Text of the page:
As Alex Handy reported on sdtimes.com, Sun is releasing Java SE and Java ME under the GPL 2 license.
Sun’s Jonathan Schwartz maintains that this move is not a reaction to all the moves in Linux-land, with Oracle hoovering Red Hat and Microsoft playing footsie with Novell. While it’s impossible to know exactly what Sun’s thinking is here, it does seem too fast to be a reaction. On the other hand, Sun has long maintained that it wouldn’t open-source Java, but now (according to the company):
- Open-Source Java SE: Today Sun is releasing the source code for the Java HotSpot virtual machine, the Java programming language compiler (javac), and JavaHelp online help software. Release of a fully buildable Java SE Development Kit (JDK) based nearly entirely on open-source code is expected in the first half of 2007.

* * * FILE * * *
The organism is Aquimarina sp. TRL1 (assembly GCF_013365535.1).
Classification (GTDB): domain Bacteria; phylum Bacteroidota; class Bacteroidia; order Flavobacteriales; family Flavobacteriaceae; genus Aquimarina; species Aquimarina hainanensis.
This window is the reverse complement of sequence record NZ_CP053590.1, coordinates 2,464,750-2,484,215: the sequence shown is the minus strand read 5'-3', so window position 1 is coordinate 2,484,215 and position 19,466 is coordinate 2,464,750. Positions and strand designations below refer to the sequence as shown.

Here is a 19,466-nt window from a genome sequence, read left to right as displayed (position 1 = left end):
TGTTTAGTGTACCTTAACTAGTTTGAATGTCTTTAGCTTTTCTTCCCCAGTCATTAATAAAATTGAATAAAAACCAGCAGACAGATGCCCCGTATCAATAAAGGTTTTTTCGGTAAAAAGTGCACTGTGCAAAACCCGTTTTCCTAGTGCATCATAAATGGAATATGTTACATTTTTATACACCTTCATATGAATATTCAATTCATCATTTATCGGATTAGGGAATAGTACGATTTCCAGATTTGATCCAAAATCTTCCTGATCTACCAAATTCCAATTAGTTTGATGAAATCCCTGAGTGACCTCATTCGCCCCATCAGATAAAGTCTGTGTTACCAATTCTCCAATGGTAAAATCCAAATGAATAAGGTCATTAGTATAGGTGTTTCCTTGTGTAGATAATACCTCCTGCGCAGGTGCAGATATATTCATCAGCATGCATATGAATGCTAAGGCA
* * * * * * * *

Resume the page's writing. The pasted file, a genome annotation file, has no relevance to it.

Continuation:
- Open-Source Java ME: Sun is first releasing the source code for Sun’s Java ME Feature Phone implementation based on Connected Limited Device Configuration (CLDC), which currently enables rich mobile data services in more than 1.5 billion handsets, and the source code for the Java ME testing and compatibility kit (TCK) framework. Later this year, Sun will release additional source code for the Advanced Operating System Phone implementation for based on the Connected Device Configuration (CDC) specification and the framework for the Java Device Test Suite.
Will this made a big difference in Java adoption? Not immediately, and not unless Sun opens up its control over the Java Community Process. However, on the long term, this is going to pay off in terms of increased acceptance of Java, as well as strong commitments to Java by the other big players (think IBM, who has long been pushing for open-source Java).